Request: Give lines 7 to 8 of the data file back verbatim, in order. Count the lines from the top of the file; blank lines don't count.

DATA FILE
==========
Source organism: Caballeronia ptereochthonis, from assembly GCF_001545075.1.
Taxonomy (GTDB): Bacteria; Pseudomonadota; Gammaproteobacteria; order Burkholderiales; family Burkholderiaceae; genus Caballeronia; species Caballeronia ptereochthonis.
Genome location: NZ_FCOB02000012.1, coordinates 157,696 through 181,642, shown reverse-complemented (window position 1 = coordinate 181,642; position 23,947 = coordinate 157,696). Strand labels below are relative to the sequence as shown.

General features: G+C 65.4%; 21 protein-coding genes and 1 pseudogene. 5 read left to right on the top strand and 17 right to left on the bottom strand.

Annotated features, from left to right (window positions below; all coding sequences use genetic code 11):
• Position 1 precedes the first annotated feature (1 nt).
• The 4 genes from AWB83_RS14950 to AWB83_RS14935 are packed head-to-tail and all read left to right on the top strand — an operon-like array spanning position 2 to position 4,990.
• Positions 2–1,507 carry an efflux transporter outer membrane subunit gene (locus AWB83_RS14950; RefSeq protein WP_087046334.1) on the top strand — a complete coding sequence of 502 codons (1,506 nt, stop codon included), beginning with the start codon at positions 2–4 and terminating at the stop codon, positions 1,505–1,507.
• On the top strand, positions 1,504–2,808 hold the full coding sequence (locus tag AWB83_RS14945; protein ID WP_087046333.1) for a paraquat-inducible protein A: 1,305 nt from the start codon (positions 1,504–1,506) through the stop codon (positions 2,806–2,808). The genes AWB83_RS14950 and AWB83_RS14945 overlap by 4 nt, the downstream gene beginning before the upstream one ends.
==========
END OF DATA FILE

• The 4 genes from AWB83_RS14950 to AWB83_RS14935 are packed head-to-tail and all read left to right on the top strand — an operon-like array spanning position 2 to position 4,990.
• Positions 2–1,507 carry an efflux transporter outer membrane subunit gene (locus AWB83_RS14950; RefSeq protein WP_087046334.1) on the top strand — a complete coding sequence of 502 codons (1,506 nt, stop codon included), beginning with the start codon at positions 2–4 and terminating at the stop codon, positions 1,505–1,507.